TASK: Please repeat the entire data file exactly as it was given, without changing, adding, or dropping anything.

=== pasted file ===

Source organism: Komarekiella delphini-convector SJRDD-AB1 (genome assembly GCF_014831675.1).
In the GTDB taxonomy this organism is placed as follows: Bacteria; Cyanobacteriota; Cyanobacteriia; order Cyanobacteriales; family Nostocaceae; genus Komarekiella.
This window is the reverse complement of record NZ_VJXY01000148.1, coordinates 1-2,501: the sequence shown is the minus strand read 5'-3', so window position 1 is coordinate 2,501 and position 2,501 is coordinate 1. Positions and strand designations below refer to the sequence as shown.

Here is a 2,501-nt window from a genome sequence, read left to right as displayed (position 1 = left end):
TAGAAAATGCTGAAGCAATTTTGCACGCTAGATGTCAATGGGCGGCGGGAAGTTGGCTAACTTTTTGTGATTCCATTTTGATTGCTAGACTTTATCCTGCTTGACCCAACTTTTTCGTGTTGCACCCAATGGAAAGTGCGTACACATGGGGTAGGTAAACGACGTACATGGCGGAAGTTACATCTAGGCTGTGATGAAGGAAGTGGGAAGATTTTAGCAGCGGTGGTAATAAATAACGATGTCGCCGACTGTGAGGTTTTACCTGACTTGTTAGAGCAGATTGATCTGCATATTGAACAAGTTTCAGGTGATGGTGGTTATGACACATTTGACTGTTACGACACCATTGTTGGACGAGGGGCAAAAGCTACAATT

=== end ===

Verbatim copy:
Source organism: Komarekiella delphini-convector SJRDD-AB1 (genome assembly GCF_014831675.1).
In the GTDB taxonomy this organism is placed as follows: Bacteria; Cyanobacteriota; Cyanobacteriia; order Cyanobacteriales; family Nostocaceae; genus Komarekiella.
This window is the reverse complement of record NZ_VJXY01000148.1, coordinates 1-2,501: the sequence shown is the minus strand read 5'-3', so window position 1 is coordinate 2,501 and position 2,501 is coordinate 1. Positions and strand designations below refer to the sequence as shown.

Here is a 2,501-nt window from a genome sequence, read left to right as displayed (position 1 = left end):
TAGAAAATGCTGAAGCAATTTTGCACGCTAGATGTCAATGGGCGGCGGGAAGTTGGCTAACTTTTTGTGATTCCATTTTGATTGCTAGACTTTATCCTGCTTGACCCAACTTTTTCGTGTTGCACCCAATGGAAAGTGCGTACACATGGGGTAGGTAAACGACGTACATGGCGGAAGTTACATCTAGGCTGTGATGAAGGAAGTGGGAAGATTTTAGCAGCGGTGGTAATAAATAACGATGTCGCCGACTGTGAGGTTTTACCTGACTTGTTAGAGCAGATTGATCTGCATATTGAACAAGTTTCAGGTGATGGTGGTTATGACACATTTGACTGTTACGACACCATTGTTGGACGAGGGGCAAAAGCTACAATT